• Knight in Sour Armor: Vincent and with good reason. Par for the course when played by Bogie.
  • Leitmotif: "Too Marvelous for Words" is played several times as a love theme for Vincent and Irene.
  • Magic Plastic Surgery:
    • Averted. Vinent escapes prison and has back-alley plastic surgery so the authorities won't recognize him while he tries to prove his innocence. We don't actually see his face until after the bandages come off because the whole "before" portion of the movie is shot from his point of view.
    • The reason for this is that Bogart plays the same character both before and after the surgery, but he did not in fact undergo plastic surgery in real life; the character cannot be shown in his "before" appearance because the "after" appearance is that of a man who looks just like Bogart! Arguably a case of extended Actor Allusion.
    • In point of fact, we do get to see the "before" version of the character via a newspaper photograph. In another trope aversion, he actually does look a little like Bogey, only heavier-set and with a moustache.
  • Marquee Alter Ego: For the first act, the protagonist is played by Bogart via voiceover but the character looks like someone entirely different (we only see his picture in the paper). Then he gets Magic Plastic Surgery in order to look like Humphrey Bogart for The Reveal and he stays that way for the rest of the film.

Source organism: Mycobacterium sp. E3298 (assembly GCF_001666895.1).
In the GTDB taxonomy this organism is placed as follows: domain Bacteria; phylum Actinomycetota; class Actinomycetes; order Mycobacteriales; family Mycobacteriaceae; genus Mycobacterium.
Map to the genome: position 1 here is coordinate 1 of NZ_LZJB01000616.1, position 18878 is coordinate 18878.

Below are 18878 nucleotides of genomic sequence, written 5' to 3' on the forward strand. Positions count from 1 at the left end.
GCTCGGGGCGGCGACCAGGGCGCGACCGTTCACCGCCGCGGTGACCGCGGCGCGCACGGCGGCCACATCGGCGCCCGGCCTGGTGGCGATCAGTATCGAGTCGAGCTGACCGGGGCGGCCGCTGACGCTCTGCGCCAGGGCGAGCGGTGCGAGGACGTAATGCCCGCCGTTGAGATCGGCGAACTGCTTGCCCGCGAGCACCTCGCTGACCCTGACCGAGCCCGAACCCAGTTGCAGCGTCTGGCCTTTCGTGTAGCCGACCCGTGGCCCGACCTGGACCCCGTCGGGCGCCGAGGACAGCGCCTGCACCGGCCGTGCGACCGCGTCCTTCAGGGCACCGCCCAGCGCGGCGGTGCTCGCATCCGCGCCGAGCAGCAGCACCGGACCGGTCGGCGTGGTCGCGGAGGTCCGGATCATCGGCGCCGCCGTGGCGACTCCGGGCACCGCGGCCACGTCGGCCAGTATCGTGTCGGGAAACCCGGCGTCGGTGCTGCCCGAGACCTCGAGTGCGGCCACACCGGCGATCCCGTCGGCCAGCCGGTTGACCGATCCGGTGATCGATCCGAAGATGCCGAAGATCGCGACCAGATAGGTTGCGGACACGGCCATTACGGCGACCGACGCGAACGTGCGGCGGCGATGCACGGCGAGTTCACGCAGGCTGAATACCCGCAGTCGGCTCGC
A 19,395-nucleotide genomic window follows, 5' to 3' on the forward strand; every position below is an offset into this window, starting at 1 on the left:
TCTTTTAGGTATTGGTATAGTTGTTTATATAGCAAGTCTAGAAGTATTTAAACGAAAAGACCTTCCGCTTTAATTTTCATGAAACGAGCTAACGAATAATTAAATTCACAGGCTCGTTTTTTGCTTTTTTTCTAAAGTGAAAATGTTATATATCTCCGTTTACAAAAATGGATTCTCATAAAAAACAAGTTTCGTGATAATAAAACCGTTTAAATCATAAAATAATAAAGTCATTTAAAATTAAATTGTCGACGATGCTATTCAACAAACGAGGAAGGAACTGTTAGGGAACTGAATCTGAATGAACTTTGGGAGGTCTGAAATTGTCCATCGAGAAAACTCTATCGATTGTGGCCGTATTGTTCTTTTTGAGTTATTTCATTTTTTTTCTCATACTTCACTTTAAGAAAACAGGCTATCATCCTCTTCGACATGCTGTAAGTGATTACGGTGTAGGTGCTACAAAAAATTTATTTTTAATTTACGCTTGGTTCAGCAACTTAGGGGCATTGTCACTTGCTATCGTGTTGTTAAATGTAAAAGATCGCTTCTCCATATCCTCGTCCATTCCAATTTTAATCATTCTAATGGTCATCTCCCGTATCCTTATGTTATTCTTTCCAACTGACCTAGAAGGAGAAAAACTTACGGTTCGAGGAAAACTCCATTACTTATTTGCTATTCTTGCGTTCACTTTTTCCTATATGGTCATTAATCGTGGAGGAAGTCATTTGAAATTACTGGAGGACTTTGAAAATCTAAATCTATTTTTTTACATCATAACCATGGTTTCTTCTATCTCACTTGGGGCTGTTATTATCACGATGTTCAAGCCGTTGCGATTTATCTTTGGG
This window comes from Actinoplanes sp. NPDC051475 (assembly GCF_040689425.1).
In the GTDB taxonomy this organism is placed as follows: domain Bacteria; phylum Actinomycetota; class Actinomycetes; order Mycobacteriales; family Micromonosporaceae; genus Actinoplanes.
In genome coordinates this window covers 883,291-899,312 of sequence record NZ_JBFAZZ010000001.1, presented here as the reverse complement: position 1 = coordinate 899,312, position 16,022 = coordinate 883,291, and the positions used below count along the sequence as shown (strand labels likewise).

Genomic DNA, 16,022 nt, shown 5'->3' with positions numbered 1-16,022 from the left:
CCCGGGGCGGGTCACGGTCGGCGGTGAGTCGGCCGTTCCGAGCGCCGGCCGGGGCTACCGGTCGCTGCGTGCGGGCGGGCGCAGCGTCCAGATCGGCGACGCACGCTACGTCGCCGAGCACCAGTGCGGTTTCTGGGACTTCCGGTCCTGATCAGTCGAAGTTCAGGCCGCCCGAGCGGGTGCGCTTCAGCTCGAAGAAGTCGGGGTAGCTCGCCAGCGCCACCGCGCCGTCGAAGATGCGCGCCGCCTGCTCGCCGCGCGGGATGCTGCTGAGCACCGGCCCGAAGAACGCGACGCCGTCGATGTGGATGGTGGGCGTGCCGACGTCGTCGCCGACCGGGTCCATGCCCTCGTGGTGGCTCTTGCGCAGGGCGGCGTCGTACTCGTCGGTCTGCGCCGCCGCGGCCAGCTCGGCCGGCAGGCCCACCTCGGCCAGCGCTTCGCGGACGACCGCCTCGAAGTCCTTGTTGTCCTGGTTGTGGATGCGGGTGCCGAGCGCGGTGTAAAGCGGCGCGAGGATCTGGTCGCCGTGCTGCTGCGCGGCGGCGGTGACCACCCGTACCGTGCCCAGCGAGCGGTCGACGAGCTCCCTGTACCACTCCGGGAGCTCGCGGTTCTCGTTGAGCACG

• No Good Deed Goes Unpunished: When Baker first realizes who Vincent Parry really is, Vincent knocks him unconscious then grabs a rock to kill him with. Irene shows up just in time to dissuade Vincent from becoming a murderer for real. But sparing Baker allows him to become a thorn in Vincent's side later, attempting to blackmail both Vincent and Irene.
  • Once for Yes, Twice for No: Vincent Parry has just gotten a face-lift from plastic surgeon Dr. Walter Coley. After the operation, Parry's face is bandaged and the doctor tells him not to move his mouth until he is completely healed:
    Dr. Coley: Now...I'm going to ask you some questions. If the answer is "yes", just blink.
  • P.O.V. Cam: The first section of the film features many scenes told entirely through Parry's perspective, largely to conceal his face and features.
  • Run for the Border / Tropical Epilogue: The film ends with Vincent and Irene reuniting in Peru.
  • San Francisco: The setting for the bulk of the story. One of the first Hollywood features to shoot on location in the city and not use California Doubling.
  • Trailers Always Lie: The trailer completely leaves out the first person perspective segments, save one, of the first act. This leads the viewer to believe that it's a straight Bogart-Bacall film.